Speeches in Coral Gables, Bullets in Samarra
(Please click on Permalink/Full Post below to read the whole thing.)
Listening to NPR's All Things Considered,
yesterday I was (predictably) somewhat annoyed by the mild-mannered David Brooks:
". . .I was looking thruogh [the transcripts of the debate] trying to figure out who said which thing, and it's very easy. If someone talked about logistics or a nine point plan or 'I've got a long list of proposals'--that's Kerry.If somebody is talking about duty, honor living upto your word, sort of more moralistic language, that tends to be Bush. And that exercise showed me what diffferent mentalities the two men really have. Kerry really [has] a very 'how do we get this done, what do we want to do,' mentality, Bush much more personal, much more 'this is the right thing to do,' much more moralistic mentality. And those two languages were sort of on display."
Brooks, of course, carefully avoided making an emphatic judgement on this, but if listen to the whole thing, and know who he is
, it's pretty obvious which brand he prefers. A lot of commentators (and, apparently, voters) give Bush character points because he talks
about duty and morality a lot. The bulk of his renomination acceptance speeech was talking about the amount of "heart" he puts into such standard presidential duties as comforting the bereaved.
It is, of course, the fault of the American people that listing one's detailed policy plans is considered bad form for a candidate. But saying that the is somehow preferable is really reprehensible. We should simply talk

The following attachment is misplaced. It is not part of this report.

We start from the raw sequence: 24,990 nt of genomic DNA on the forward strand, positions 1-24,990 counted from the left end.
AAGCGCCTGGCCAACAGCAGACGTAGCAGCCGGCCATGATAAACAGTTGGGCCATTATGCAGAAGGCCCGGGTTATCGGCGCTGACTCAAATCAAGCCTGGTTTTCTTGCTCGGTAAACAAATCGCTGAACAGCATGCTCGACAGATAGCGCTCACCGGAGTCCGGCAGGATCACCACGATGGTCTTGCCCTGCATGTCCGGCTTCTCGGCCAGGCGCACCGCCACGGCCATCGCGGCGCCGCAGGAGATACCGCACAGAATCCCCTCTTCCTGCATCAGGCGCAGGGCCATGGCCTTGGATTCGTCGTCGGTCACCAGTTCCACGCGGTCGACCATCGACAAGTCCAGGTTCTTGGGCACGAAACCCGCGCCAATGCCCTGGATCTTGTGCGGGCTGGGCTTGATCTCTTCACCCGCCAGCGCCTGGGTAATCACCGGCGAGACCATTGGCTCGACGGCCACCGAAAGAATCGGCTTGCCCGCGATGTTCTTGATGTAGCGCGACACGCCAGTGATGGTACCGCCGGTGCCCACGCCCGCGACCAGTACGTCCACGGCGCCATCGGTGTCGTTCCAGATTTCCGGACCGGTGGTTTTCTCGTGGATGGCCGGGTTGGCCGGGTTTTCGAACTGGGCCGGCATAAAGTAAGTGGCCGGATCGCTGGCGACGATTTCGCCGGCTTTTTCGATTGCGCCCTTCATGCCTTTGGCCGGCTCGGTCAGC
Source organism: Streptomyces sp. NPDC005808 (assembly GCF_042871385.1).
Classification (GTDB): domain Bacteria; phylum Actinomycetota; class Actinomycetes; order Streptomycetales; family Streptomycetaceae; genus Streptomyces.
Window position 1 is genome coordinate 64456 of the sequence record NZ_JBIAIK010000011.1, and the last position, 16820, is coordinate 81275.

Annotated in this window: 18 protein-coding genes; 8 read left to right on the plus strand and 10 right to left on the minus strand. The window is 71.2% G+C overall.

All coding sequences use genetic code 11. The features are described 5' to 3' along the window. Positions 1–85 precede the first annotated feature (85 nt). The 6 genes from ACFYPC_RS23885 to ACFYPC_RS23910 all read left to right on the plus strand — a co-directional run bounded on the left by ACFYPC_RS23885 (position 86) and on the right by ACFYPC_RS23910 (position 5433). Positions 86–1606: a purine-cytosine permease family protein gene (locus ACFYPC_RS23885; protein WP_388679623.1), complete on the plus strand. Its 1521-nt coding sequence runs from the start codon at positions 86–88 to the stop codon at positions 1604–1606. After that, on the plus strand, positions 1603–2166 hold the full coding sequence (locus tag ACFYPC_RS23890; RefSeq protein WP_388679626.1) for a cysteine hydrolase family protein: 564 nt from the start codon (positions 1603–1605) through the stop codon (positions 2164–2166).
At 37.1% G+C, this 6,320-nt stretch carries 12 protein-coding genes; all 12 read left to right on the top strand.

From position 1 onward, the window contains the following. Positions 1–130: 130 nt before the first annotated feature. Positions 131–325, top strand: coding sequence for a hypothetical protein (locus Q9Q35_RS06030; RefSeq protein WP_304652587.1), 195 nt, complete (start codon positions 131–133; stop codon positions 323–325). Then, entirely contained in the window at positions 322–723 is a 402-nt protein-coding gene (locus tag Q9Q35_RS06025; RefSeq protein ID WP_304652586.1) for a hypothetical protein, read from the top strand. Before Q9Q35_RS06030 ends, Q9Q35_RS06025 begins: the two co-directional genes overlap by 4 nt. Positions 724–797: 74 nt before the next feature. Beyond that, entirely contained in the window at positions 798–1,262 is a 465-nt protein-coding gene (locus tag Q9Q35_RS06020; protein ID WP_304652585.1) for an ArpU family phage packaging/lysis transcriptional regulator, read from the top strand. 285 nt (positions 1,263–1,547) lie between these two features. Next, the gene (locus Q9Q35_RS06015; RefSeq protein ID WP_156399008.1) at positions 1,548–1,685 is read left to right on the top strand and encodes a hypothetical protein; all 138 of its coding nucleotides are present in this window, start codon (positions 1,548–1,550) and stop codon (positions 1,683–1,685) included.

about how important duty is, rather than actually explaining
how we plan to implement
it and then actually doing it?!
That makes no sense. If you're in the public square and you're voting and you're paying attention, I think we can all assume that you pay lip-service to the idea that those running the Republic better do their duty, and better do it honorably. You're not going to get anything more than lip-service from listening to a stump speech, or even a good debate. The purpose of having a public square and a public conversation about the Republic is so that we can discuss how
we run it.
This point came to mind today as I was wondering how to get a succint low-down on this new Samarra Operation (see Today's Washington Post
). As usual, Phil Carter at Intel-Dump does not dissappoint
. After summarizing the evidence for the fact that things are, indeed, getting worse in Iraq ("We don't face an opposing army in Iraq. But if you imagine a spectrum with ragtag rebels on one end and an army on the other, the enemy in Iraq is steadily creeping closer and closer towards becoming an organized, professionalized, well-resourced, lethal and effective fighting force."
) he concludes with an obvious yet profound point:
If you're going to judge this president on his wartime record, it matters. This administration, though a series of major miscalculations, has snatched defeat from the jaws of victory. Our best hope in Iraq is to leave some sort of lasting democratic government there and to set up the Iraqis as best we can to manage their own security mess. But hope is not a method, and this will be a gamble.
That's right. Speechifying about hope is not a method. The Commander-in-Chief Job is not about being Cheerleader-in-Chief, though that's helpful bonus. It's about deciding on the best course of action and hiring the best people to efficiently and competently implement that course of action. It requires 9-point plans and logistics and the ability to change your mind. It requires walking the walk even more than talking the talk.